Everyone should be able to benefit from productivity gains—in that, Keynes was united with his successors. His worry about technological unemployment was mainly a worry about a “temporary phase of maladjustment” as society and the economy adjusted to ever greater levels of productivity. So it could well prove. However, society may find itself sorely tested if, as seems possible, growth and innovation deliver handsome gains to the skilled, while the rest cling to dwindling employment opportunities at stagnant wages.
A life mesmerizingly truncated, James Dean left behind only three films, and the gaping absence of the career that might have been.
Even though he only made three films, James Dean introduced Hollywood to a new kind of man: Photo above: Hulton Archive/Getty Images
by India Ross
17 April, 2014 – In Rebel Without A Cause, from 1955, a 24-year old James Dean, red-jacketed and tight-jeaned, climbs behind the wheel of an old black Mercury. To his right, the opponent he will race to the edge of a cliff hangs out of his driver-side window for a last slug of bravado: “Hey Toreador!”, he jeers. “First man who jumps is a chicken.” Re-inserting a trademark cigarette, Dean flicks on his headlights and hits the gas, and the two cars accelerate towards the brink. Frames from the edge, Dean glances right, grabs for the door and rolls out onto the turf. His adversary, jacket sleeve caught on his door handle and jammed into his driver’s seat, slips wrenchingly over the edge with his car.
Less than a year later, the real life James Dean, whose legacy is the subject of an upcoming retrospective at the BFI, was to die in an echoing event, flipping a race-car on a bend on a California highway. A life mesmerisingly truncated, he left behind only three films, and the gaping absence of the career that might have been. It was a sequence of events morbidly inkeeping with the themes of doomed youth his characters embodied.
The word “iconic” is tossed around ad nauseum, but if ever it were to apply, in the sense of an individual and a star whose off-screen persona outshines the sum of their roles, who bends the fabric of the society in which they live, Dean would surely qualify. In life, and even more so in death, the bee-stung darling of early Technicolor has held the awe of the movie-going public.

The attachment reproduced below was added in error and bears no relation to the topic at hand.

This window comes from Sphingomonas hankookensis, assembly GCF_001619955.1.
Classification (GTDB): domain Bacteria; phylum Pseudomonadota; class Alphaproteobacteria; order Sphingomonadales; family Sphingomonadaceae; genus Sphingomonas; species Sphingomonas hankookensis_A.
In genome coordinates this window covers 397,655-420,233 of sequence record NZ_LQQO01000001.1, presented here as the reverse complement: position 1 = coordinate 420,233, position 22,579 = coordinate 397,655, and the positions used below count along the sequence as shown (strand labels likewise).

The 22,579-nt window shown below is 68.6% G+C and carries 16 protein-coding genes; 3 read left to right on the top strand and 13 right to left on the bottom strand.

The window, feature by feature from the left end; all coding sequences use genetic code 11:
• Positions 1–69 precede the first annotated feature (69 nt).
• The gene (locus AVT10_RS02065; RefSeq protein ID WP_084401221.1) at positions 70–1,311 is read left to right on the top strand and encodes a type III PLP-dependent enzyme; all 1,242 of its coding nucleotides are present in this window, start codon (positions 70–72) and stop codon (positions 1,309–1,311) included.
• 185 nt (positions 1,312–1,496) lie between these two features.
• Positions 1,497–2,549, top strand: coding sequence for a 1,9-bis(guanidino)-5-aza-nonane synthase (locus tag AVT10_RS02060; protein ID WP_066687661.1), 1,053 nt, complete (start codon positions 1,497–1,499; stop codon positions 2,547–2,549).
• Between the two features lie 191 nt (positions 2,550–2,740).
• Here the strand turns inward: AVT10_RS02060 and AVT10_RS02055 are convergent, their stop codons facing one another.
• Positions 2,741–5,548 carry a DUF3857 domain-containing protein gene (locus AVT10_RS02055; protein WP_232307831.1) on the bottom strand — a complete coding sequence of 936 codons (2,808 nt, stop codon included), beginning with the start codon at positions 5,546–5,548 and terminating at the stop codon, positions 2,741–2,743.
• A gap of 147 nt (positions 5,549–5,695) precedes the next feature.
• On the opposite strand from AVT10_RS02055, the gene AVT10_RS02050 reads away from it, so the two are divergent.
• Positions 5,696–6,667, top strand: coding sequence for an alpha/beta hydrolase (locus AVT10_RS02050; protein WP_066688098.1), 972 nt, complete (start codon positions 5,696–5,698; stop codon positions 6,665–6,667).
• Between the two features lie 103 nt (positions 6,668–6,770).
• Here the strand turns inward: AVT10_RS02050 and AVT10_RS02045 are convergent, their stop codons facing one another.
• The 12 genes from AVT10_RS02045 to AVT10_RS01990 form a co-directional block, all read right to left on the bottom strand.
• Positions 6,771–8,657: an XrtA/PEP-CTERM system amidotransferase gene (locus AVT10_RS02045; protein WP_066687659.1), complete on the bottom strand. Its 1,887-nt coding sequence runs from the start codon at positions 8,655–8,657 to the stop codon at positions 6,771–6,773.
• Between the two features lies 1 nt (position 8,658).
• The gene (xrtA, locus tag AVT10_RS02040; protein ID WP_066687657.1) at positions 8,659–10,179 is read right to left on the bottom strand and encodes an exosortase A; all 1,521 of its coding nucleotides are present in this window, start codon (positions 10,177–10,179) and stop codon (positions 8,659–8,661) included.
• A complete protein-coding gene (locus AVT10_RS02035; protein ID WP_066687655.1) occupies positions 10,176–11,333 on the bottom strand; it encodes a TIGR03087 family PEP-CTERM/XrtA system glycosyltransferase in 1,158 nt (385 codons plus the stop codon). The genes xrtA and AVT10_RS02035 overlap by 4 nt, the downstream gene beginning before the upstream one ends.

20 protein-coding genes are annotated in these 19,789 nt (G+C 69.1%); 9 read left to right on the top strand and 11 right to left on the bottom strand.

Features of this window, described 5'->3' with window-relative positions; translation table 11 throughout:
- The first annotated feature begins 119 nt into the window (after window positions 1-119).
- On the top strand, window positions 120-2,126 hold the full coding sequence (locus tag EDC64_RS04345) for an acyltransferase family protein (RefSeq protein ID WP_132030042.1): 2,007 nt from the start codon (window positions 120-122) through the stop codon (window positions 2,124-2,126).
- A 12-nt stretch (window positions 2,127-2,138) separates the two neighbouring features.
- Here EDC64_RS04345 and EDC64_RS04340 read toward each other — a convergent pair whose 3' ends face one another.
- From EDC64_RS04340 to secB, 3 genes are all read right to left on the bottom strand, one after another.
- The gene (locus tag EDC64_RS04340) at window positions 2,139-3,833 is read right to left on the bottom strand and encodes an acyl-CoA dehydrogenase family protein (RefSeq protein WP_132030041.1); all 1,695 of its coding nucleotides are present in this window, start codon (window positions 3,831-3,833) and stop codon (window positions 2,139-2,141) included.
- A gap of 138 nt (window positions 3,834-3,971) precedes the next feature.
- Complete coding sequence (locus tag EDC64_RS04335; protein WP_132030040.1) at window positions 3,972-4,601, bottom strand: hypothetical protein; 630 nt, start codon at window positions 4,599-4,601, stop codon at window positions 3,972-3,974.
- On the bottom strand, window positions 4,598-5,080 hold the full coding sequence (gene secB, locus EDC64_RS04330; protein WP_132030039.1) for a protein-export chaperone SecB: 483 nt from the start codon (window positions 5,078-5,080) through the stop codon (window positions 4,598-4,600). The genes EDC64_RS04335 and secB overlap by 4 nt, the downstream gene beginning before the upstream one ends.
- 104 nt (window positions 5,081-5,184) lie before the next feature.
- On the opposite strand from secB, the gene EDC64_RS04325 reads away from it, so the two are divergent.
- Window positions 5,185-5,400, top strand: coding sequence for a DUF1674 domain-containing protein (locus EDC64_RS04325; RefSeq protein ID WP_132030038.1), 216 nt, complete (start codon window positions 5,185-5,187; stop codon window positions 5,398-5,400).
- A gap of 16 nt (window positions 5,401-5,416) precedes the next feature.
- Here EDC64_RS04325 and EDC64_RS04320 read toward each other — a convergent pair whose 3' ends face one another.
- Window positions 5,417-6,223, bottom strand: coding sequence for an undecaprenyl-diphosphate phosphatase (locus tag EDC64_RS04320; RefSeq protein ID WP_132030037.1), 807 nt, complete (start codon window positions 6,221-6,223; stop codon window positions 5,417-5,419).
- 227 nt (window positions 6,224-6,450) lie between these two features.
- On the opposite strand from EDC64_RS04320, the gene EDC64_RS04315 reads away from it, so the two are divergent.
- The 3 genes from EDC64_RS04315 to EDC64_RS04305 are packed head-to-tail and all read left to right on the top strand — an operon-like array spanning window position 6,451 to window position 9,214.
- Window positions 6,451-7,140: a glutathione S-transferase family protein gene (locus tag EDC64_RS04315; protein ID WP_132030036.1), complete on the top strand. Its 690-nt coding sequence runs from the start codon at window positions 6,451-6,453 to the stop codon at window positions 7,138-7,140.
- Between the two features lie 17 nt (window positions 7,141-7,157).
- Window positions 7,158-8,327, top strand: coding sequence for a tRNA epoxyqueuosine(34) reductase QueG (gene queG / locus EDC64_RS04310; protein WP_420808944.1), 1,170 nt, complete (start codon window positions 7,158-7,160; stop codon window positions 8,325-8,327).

But facial anatomy and excellent hair were not the traits for which Dean was influential. Hollywood does not suffer a shortage of cheekbones. He slotted into a blurry interlude following the second world war but before the flowering of the Beat movement, in which the role of a man in society was under sudden and unsuspected dispute. A generation primed for combat found itself at a loss of purpose, and gender roles that were without meaning overnight began to merge and reconfigure themselves.
April 9th, 2014
Family of African American slaves on Smith’s Plantation, Beaufort, South Carolina, circa 1862. © Timothy H. O’Sullivan | learnnc.org
Racialized chattel slaves were the capital that made capitalism. While most theories of capitalism set slavery apart, as something utterly distinct, because under slavery, workers do not labor for a wage, new historical research reveals that for centuries, a single economic system encompassed both the plantation and the factory.
At the dawn of the industrial age commentators like Rev. Thomas Malthus could not envision that capital — an asset that is used but not consumed in the production of goods and services — could compound and diversify its forms, increasing productivity and engendering economic growth. Yet, ironically, when Malthus penned his Essay on the Principle of Population in 1798, the economies of Western Europe already had crawled their way out of the so-called “Malthusian trap.” The New World yielded vast quantities of “drug foods” like tobacco, tea, coffee, chocolate, and sugar for world markets. Europeans worked a little bit harder to satiate their hunger for these “drug foods.” The luxury-commodities of the seventeenth century became integrated into the new middle-class rituals like tea-drinking in the eighteenth century. By the nineteenth century, these commodities became a caloric and stimulative necessity for the denizens of the dark satanic mills. The New World yielded food for proletarians and fiber for factories at reasonable (even falling) prices. The “industrious revolution” that began in the sixteenth century set the stage for the Industrial Revolution of the late eighteenth and nineteenth centuries.
Book cover of Sweetness and Power: The Place of Sugar in Modern History by Sidney W. Mintz © Penguin Books | Amazon.com
The systematic application of African slaves in staple export crop production began in the sixteenth century, with sugar in Brazil. The African slave trade populated the plantations of the Caribbean, landing on the shores of the Chesapeake at the end of the seventeenth century. African slaves held the legal status of chattel: moveable, alienable property. When owners hold living creatures as chattel, they gain additional property rights: the ownership of the offspring of any chattel, and the ownership of their offspring, and so on and so forth. Chattel becomes self-augmenting capital.
While slavery existed in human societies since prehistoric times, chattel status had never been applied so thoroughly to human beings as it would be to Africans and African-Americans beginning in the sixteenth century. But this was not done easily, especially in those New World regions where African slaves survived, worked alongside European indentured servants and landless “free” men and women, and bore offspring — as they did in Britain’s mainland colonies in North America.